can even kill the tech. And then you’re like, what do I
do for the rest of the flight? ROMAIN GUY: I told you
to stop doing that. CHET HAASE: Anything
else surprising? DIANNE HACKBORN:
I’ll say– there’s a couple points I remember. There’s two specific points. Because we first
shipped the G1, and then I can’t remember the
name of the other device without a keyboard. But originally Android was
only running on our devices, and then some OEMs
started shipping it. And there was a point where
the number of other devices besides ours running Android
surpassed our own devices, which for a lot of
people on the team was kind of this really scary,
oh my gosh, what are we doing, it’s not our device
anymore, and kind of learning to accept
that we don’t have control over what we built so much. And it’s actually–
to learn to– it’s really exciting,
actually, seeing all the things these companies do, and
seeing them making bigger screens, and all this stuff. It’s just amazing. And there was another point,
seeing some other companies make Android devices without the
Google services on them, which is also something
we very much wanted Android to be able to do. But seeing that happen
is just like, oh my gosh, we made this thing,
and this is happening. And it’s like further,
oh, and we don’t have– even less control over
what’s going on there. But it’s really awesome
to see it happening. But yeah, it’s pretty amazing. CHET HAASE: Great. Let’s go upstairs. AUDIENCE: Hi. So, disclaimer, I
missed the Lint chat, so if this was answered
there, I apologize in advance. CHET HAASE: (JOKING) We could
do that presentation for you first. AUDIENCE: (JOKING) Oh,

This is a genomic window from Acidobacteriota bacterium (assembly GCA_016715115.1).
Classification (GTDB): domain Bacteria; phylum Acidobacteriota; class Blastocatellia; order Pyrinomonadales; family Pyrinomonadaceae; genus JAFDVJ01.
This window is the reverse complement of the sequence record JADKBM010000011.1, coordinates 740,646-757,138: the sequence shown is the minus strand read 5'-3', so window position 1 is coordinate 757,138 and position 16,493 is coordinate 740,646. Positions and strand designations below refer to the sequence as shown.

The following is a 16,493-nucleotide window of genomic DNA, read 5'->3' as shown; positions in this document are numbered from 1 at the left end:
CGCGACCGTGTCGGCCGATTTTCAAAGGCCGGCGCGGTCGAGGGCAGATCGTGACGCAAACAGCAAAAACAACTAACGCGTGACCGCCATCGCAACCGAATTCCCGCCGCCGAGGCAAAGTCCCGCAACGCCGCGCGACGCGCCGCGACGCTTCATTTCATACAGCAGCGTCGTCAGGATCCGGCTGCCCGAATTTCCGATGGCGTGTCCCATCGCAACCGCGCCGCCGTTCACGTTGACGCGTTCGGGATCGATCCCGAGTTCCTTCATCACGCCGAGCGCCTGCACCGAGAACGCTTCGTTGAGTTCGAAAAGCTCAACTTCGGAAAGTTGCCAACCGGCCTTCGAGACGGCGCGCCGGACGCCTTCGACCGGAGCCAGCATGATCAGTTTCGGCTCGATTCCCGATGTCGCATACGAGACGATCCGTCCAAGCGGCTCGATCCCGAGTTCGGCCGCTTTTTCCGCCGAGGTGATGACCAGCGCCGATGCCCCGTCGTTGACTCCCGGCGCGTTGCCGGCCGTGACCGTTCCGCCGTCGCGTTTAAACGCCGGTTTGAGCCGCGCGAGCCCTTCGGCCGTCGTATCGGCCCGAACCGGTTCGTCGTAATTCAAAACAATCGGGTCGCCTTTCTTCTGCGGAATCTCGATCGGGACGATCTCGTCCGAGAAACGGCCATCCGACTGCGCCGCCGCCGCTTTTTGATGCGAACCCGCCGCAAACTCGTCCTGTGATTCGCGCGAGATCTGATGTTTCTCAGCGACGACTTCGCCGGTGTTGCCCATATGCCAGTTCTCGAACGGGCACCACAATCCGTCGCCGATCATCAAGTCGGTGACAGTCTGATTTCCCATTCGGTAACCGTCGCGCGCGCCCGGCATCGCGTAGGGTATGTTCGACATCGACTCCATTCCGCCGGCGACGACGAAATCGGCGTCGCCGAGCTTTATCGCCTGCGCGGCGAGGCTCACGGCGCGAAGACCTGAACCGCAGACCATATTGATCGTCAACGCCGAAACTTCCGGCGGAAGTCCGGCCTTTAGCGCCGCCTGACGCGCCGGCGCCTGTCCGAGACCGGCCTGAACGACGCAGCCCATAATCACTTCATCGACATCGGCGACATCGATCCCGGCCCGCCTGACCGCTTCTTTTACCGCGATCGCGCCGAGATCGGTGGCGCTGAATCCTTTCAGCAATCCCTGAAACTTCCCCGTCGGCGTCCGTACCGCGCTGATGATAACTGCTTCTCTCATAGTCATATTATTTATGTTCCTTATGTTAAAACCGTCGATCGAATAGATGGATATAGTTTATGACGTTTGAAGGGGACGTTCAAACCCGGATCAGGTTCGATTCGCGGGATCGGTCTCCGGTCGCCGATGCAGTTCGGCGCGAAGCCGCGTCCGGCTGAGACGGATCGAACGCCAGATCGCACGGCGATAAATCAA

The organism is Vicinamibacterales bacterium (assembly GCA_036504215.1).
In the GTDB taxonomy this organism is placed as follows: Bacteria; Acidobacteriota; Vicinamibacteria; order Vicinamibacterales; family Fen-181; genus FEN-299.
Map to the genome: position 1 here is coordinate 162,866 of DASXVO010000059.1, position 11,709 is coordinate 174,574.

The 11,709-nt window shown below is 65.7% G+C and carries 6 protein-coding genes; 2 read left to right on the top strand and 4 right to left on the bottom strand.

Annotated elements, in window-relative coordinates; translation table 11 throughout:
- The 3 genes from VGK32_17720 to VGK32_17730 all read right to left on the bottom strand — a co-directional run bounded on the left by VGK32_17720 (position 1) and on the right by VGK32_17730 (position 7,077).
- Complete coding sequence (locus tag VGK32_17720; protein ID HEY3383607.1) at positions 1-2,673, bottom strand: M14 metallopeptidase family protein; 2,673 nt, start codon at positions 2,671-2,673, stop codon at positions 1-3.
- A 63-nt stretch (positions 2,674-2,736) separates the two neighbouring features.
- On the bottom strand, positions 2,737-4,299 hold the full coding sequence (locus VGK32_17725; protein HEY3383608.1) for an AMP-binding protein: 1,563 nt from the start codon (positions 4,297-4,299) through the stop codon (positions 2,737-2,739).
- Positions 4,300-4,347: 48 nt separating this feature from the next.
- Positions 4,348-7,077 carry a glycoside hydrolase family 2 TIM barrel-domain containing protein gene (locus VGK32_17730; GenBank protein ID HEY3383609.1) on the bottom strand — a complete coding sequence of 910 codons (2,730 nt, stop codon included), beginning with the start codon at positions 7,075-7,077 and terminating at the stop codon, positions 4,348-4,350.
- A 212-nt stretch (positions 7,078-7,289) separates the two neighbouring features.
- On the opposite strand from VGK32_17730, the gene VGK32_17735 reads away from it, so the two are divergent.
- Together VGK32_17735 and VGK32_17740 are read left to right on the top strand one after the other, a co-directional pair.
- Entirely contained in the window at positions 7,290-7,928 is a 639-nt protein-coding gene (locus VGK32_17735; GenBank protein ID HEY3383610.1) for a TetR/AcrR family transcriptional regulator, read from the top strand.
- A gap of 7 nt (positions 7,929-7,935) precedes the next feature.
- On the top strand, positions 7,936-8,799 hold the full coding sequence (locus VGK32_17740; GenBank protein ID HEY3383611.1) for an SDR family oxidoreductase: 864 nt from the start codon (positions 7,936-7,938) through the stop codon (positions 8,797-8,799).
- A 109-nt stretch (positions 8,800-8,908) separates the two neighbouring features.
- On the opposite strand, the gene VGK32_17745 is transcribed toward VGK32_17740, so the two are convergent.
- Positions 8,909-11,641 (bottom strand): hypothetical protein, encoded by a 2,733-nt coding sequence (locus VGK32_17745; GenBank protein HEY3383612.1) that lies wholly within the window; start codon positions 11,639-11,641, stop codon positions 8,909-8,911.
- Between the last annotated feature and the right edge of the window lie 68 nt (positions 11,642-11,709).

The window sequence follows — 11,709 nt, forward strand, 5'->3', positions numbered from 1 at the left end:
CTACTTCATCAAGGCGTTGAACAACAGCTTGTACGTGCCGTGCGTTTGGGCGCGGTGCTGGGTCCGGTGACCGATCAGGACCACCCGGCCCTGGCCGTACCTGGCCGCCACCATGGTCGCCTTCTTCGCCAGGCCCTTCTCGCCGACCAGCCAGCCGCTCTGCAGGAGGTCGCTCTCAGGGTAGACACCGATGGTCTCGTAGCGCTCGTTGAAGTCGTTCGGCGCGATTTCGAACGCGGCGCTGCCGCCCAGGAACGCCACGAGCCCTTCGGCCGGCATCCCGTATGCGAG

could you, real quick? Thank you. So when we’re doing our
CI checks and everything, tests take a long time,
and Lint takes a long time. And these are not
done in parallel. From what I understand,
the root cause of this is that Lint is not using
Gradle’s Worker API. So I’m going to
avoid the “when is,” but is it possible to
make it use that, like from our own builds? And if not, is there
anything blocking that? There’s no word,
“when,” in there. TOR NORBYE: So I actually
missed that talk as well. [LAUGHTER] I’m having a flashback
to last year’s Dev Summit with questions around
Lint and CI performance. Yeah, it’s something
we should look into. In fact, when we demonstrated
the new Build Attribution UI today, I pointed
out that, hey, we’re listing tasks that
are always run. I didn’t highlight that I’ve
written one of those tasks that is always run. So it’s a bit of shame for me. I know Zab is smiling
from the front row. It’s something he
wants us to work on. So it’s something
we should get to. But obviously, as
Chet mentioned, we’re not going to
make promises today. CHET HAASE: But thank you
for the feature request. AUDIENCE: Appreciate it. CHET HAASE: Hi. Wow, looks like you have a
whole sheet full of questions. All right. AUDIENCE: Yay. I’m sorry, I will ask questions
about instrumented test. Because we have really
tried to make it reliable, and to get an environment
that will be reliable enough to do instrument test. So we tried to do a script
to kill the monitor, to restart it at each test,
to wait for it to be online, and all that kind of stuff. And we are still failing to
get a reliable environment. So do you have any advice
so we can get there? CHET HAASE: Reliable
test environment– are you talking about like– AUDIENCE: Instrumented test. CHET HAASE: –launch time
for activities– what’s that? AUDIENCE: For instrumented
test for a UI test mostly. CHET HAASE: Right. YIGIT BOYAR: I don’t know
when we have the testing talk– it’s today or tomorrow. Like, we know it is hard. It’s kind of doable. I mean, we do it too. But there is some